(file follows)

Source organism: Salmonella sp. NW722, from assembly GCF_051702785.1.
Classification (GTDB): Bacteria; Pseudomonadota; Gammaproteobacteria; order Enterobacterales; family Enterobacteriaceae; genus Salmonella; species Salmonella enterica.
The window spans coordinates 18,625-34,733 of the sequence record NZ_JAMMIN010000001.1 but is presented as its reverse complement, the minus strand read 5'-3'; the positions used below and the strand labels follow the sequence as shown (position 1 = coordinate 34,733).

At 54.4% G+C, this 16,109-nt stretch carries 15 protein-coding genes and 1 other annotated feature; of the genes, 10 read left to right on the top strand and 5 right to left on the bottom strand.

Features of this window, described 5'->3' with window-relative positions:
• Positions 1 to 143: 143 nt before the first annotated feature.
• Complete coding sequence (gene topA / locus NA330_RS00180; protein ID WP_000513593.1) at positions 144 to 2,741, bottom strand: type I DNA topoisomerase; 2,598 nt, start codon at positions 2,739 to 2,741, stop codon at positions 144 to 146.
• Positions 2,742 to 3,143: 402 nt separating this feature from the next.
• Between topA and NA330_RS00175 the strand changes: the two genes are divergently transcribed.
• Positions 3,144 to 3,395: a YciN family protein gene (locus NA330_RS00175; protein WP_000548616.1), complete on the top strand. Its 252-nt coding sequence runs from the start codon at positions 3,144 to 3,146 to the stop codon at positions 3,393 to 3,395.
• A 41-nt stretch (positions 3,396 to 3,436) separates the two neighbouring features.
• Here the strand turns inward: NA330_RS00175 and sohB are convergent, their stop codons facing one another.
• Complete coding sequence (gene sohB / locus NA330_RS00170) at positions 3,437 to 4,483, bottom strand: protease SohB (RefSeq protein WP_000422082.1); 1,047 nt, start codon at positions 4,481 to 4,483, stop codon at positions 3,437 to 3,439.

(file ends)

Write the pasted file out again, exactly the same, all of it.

Source organism: Salmonella sp. NW722, from assembly GCF_051702785.1.
Classification (GTDB): Bacteria; Pseudomonadota; Gammaproteobacteria; order Enterobacterales; family Enterobacteriaceae; genus Salmonella; species Salmonella enterica.
The window spans coordinates 18,625-34,733 of the sequence record NZ_JAMMIN010000001.1 but is presented as its reverse complement, the minus strand read 5'-3'; the positions used below and the strand labels follow the sequence as shown (position 1 = coordinate 34,733).

At 54.4% G+C, this 16,109-nt stretch carries 15 protein-coding genes and 1 other annotated feature; of the genes, 10 read left to right on the top strand and 5 right to left on the bottom strand.

Features of this window, described 5'->3' with window-relative positions:
• Positions 1 to 143: 143 nt before the first annotated feature.
• Complete coding sequence (gene topA / locus NA330_RS00180; protein ID WP_000513593.1) at positions 144 to 2,741, bottom strand: type I DNA topoisomerase; 2,598 nt, start codon at positions 2,739 to 2,741, stop codon at positions 144 to 146.
• Positions 2,742 to 3,143: 402 nt separating this feature from the next.
• Between topA and NA330_RS00175 the strand changes: the two genes are divergently transcribed.
• Positions 3,144 to 3,395: a YciN family protein gene (locus NA330_RS00175; protein WP_000548616.1), complete on the top strand. Its 252-nt coding sequence runs from the start codon at positions 3,144 to 3,146 to the stop codon at positions 3,393 to 3,395.
• A 41-nt stretch (positions 3,396 to 3,436) separates the two neighbouring features.
• Here the strand turns inward: NA330_RS00175 and sohB are convergent, their stop codons facing one another.
• Complete coding sequence (gene sohB / locus NA330_RS00170) at positions 3,437 to 4,483, bottom strand: protease SohB (RefSeq protein WP_000422082.1); 1,047 nt, start codon at positions 4,481 to 4,483, stop codon at positions 3,437 to 3,439.